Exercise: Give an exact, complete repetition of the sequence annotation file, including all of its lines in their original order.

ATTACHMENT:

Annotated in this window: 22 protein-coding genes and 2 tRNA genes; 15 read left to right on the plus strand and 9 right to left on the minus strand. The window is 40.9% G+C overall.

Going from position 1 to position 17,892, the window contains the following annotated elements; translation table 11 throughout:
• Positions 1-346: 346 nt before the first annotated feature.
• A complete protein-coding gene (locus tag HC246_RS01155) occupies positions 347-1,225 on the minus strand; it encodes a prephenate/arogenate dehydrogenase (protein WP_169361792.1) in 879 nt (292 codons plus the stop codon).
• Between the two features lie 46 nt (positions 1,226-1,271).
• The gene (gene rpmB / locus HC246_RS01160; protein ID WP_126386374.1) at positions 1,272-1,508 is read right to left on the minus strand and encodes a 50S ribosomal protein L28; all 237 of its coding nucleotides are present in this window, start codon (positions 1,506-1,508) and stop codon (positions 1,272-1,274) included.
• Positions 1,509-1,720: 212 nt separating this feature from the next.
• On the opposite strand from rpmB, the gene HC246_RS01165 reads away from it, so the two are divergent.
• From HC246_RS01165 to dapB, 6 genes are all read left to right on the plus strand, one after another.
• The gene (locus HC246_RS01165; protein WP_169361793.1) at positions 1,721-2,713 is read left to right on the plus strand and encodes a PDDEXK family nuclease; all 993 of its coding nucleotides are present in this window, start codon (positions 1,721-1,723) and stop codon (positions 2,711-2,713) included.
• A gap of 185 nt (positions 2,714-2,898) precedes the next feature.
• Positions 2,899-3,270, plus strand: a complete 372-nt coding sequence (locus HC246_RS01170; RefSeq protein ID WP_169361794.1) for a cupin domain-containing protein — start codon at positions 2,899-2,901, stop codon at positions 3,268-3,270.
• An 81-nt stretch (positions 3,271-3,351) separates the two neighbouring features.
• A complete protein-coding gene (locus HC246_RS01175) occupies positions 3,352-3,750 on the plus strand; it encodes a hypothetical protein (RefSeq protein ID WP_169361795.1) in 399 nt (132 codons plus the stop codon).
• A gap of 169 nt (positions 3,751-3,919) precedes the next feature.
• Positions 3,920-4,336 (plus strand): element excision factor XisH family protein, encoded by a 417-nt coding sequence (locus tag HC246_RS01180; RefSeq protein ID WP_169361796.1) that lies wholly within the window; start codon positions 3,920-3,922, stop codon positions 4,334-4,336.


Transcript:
Annotated in this window: 22 protein-coding genes and 2 tRNA genes; 15 read left to right on the plus strand and 9 right to left on the minus strand. The window is 40.9% G+C overall.

Going from position 1 to position 17,892, the window contains the following annotated elements; translation table 11 throughout:
• Positions 1-346: 346 nt before the first annotated feature.
• A complete protein-coding gene (locus tag HC246_RS01155) occupies positions 347-1,225 on the minus strand; it encodes a prephenate/arogenate dehydrogenase (protein WP_169361792.1) in 879 nt (292 codons plus the stop codon).
• Between the two features lie 46 nt (positions 1,226-1,271).
• The gene (gene rpmB / locus HC246_RS01160; protein ID WP_126386374.1) at positions 1,272-1,508 is read right to left on the minus strand and encodes a 50S ribosomal protein L28; all 237 of its coding nucleotides are present in this window, start codon (positions 1,506-1,508) and stop codon (positions 1,272-1,274) included.
• Positions 1,509-1,720: 212 nt separating this feature from the next.
• On the opposite strand from rpmB, the gene HC246_RS01165 reads away from it, so the two are divergent.
• From HC246_RS01165 to dapB, 6 genes are all read left to right on the plus strand, one after another.
• The gene (locus HC246_RS01165; protein WP_169361793.1) at positions 1,721-2,713 is read left to right on the plus strand and encodes a PDDEXK family nuclease; all 993 of its coding nucleotides are present in this window, start codon (positions 1,721-1,723) and stop codon (positions 2,711-2,713) included.
• A gap of 185 nt (positions 2,714-2,898) precedes the next feature.
• Positions 2,899-3,270, plus strand: a complete 372-nt coding sequence (locus HC246_RS01170; RefSeq protein ID WP_169361794.1) for a cupin domain-containing protein — start codon at positions 2,899-2,901, stop codon at positions 3,268-3,270.
• An 81-nt stretch (positions 3,271-3,351) separates the two neighbouring features.
• A complete protein-coding gene (locus HC246_RS01175) occupies positions 3,352-3,750 on the plus strand; it encodes a hypothetical protein (RefSeq protein ID WP_169361795.1) in 399 nt (132 codons plus the stop codon).
• A gap of 169 nt (positions 3,751-3,919) precedes the next feature.
• Positions 3,920-4,336 (plus strand): element excision factor XisH family protein, encoded by a 417-nt coding sequence (locus tag HC246_RS01180; RefSeq protein ID WP_169361796.1) that lies wholly within the window; start codon positions 3,920-3,922, stop codon positions 4,334-4,336.